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Question Stories: Extending User Stories for Data

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A question story is a specialized user story specific to data-oriented requirements. A question story should be small and ideally implementable within a few hours or days by the person(s) taking on the work.

The following are examples of question stories:


Why Question Stories?

Question stories are used to capture requirements for data-oriented initiatives, in particular data analytics and data warehouse (DW)/business intelligence (BI) solutions. Because data initiatives exist to help people leverage data to make better-informed decisions, to answer questions, it makes sense to identify what questions people hope to answer. This enables you to focus on the outcome, answering questions, rather than the implementation, the structure of the data.


How to Capture Question Stories

Question stories are written in one or two formats:

As a [Role] I want to know [Something] by [Timeframe] because [Reason]
- OR -
As a [Role] I want to know [Something] because [Reason]


Are Question Stories Complete Requirements?

No.

To paraphrase Ron Jeffries, a question story is a reminder to have a conversation with your stakeholders. I consider a question story as a start at an understanding of what your stakeholder needs you to provide. You need to collaborate closely with them to explore what they really need to answer, why they need to answer this question, when they need the answer, and how they would like the answer provided to them.


How to Identify Question Stories

Question stories, like other agile models, are best identified with your stakeholders. Better yet, because question stories are so straightforward, your stakeholders themselves can often write them. Never underestimate the power of active stakeholder participation.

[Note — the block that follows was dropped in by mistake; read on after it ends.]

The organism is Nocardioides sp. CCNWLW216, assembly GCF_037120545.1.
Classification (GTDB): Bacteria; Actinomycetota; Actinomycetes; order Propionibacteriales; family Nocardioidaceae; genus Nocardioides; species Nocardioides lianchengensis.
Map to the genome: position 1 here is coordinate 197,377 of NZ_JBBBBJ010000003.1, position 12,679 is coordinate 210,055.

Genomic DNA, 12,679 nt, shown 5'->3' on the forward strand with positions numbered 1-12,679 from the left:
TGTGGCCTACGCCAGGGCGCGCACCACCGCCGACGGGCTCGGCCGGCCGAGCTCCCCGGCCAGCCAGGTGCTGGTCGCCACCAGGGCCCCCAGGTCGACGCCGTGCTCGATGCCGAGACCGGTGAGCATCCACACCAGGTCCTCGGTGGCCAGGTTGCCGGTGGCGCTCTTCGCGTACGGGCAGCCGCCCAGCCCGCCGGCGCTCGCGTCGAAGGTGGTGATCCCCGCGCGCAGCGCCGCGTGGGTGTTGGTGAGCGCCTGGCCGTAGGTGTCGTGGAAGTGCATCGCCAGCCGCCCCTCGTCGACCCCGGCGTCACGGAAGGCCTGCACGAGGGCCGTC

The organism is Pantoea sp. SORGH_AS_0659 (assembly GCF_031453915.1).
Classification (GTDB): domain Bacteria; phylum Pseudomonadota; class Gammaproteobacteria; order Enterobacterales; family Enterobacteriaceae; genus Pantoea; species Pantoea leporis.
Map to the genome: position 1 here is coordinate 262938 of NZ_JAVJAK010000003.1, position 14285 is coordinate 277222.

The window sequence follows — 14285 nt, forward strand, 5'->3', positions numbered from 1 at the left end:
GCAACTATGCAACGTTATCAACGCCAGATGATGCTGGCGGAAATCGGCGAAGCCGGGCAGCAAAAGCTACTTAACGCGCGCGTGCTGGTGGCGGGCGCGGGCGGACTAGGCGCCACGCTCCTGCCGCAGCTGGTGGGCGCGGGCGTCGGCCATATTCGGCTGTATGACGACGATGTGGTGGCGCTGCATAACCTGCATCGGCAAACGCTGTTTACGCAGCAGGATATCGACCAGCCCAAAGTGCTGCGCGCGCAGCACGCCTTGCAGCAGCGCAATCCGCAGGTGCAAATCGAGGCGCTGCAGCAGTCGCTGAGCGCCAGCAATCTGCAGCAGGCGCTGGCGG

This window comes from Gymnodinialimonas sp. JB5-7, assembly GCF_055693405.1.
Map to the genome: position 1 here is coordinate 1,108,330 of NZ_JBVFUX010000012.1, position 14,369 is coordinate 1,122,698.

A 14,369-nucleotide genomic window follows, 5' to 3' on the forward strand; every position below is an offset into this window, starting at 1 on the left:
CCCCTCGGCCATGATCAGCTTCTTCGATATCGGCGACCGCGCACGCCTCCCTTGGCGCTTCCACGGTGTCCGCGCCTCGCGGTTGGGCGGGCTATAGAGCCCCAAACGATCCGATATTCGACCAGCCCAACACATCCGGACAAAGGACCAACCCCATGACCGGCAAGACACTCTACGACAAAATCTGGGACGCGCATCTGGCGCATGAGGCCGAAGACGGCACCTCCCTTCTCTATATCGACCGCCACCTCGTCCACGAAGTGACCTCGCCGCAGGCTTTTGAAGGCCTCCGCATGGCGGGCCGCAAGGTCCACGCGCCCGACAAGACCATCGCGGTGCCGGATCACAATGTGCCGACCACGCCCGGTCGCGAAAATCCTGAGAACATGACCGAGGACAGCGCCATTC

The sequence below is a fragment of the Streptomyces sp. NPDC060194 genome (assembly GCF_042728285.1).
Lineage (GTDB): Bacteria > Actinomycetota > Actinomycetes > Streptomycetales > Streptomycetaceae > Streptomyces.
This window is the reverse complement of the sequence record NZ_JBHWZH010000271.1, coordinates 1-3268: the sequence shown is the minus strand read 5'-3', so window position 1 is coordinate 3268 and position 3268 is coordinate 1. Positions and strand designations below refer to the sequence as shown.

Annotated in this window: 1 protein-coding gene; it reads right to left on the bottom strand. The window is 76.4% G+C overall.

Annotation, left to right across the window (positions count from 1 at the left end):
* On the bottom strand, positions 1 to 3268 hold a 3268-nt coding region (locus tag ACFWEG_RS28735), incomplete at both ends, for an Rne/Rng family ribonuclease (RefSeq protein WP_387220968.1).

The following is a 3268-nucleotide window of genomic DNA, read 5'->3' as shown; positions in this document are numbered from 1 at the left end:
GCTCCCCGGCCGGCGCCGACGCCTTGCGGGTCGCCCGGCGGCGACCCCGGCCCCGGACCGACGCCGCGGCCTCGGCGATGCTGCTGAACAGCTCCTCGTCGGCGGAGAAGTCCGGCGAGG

To identify question stories, I will often ask people:


Definitions of Ready (DoRs) for Question Stories

Many agile/Scrum teams have a DoR that defines the minimum level of quality of the work that needs to be put into a story before the team is willing to work on it. This is true of question stories as well as of more general user stories. The DoR for a question story may include, but is not limited to:


Question Stories in Context

The following table summarizes the trade-offs associated with question stories and provides advice for when to adopt them.

Table 1. Question stories in context.

Advantages
  • Captures data needs in an implementation-neutral manner.
  • Simple, easy-to-learn technique.
  • Supports active stakeholder participation.
  • Useful to small, vertical slices of value.
Disadvantages
  • Needs to be supported with other assets to capture data source information, calculations, access control concerns, and potential visualization strategy.
  • Not the data model strategy that traditional data professionals are used to.
When to Adopt Question Stories When you are identifying stakeholder needs for information.

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